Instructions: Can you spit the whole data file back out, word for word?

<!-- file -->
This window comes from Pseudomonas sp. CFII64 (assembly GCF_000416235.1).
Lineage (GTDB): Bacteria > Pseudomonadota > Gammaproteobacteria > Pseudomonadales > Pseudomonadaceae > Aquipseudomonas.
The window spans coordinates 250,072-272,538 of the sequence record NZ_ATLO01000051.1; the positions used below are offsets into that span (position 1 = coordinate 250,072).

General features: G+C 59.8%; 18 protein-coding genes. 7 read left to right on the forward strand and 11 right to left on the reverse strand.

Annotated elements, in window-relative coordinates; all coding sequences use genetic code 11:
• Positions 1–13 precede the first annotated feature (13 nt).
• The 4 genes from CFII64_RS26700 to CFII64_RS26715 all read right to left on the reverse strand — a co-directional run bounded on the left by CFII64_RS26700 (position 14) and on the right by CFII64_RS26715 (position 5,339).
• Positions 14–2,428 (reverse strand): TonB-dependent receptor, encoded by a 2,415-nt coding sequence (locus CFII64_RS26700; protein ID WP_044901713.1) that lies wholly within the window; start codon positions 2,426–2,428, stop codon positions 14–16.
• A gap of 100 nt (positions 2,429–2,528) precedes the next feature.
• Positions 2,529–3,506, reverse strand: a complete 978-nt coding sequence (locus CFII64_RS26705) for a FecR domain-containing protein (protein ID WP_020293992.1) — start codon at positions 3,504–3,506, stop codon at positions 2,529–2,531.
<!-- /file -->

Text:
This window comes from Pseudomonas sp. CFII64 (assembly GCF_000416235.1).
Lineage (GTDB): Bacteria > Pseudomonadota > Gammaproteobacteria > Pseudomonadales > Pseudomonadaceae > Aquipseudomonas.
The window spans coordinates 250,072-272,538 of the sequence record NZ_ATLO01000051.1; the positions used below are offsets into that span (position 1 = coordinate 250,072).

General features: G+C 59.8%; 18 protein-coding genes. 7 read left to right on the forward strand and 11 right to left on the reverse strand.

Annotated elements, in window-relative coordinates; all coding sequences use genetic code 11:
• Positions 1–13 precede the first annotated feature (13 nt).
• The 4 genes from CFII64_RS26700 to CFII64_RS26715 all read right to left on the reverse strand — a co-directional run bounded on the left by CFII64_RS26700 (position 14) and on the right by CFII64_RS26715 (position 5,339).
• Positions 14–2,428 (reverse strand): TonB-dependent receptor, encoded by a 2,415-nt coding sequence (locus CFII64_RS26700; protein ID WP_044901713.1) that lies wholly within the window; start codon positions 2,426–2,428, stop codon positions 14–16.
• A gap of 100 nt (positions 2,429–2,528) precedes the next feature.
• Positions 2,529–3,506, reverse strand: a complete 978-nt coding sequence (locus CFII64_RS26705) for a FecR domain-containing protein (protein ID WP_020293992.1) — start codon at positions 3,504–3,506, stop codon at positions 2,529–2,531.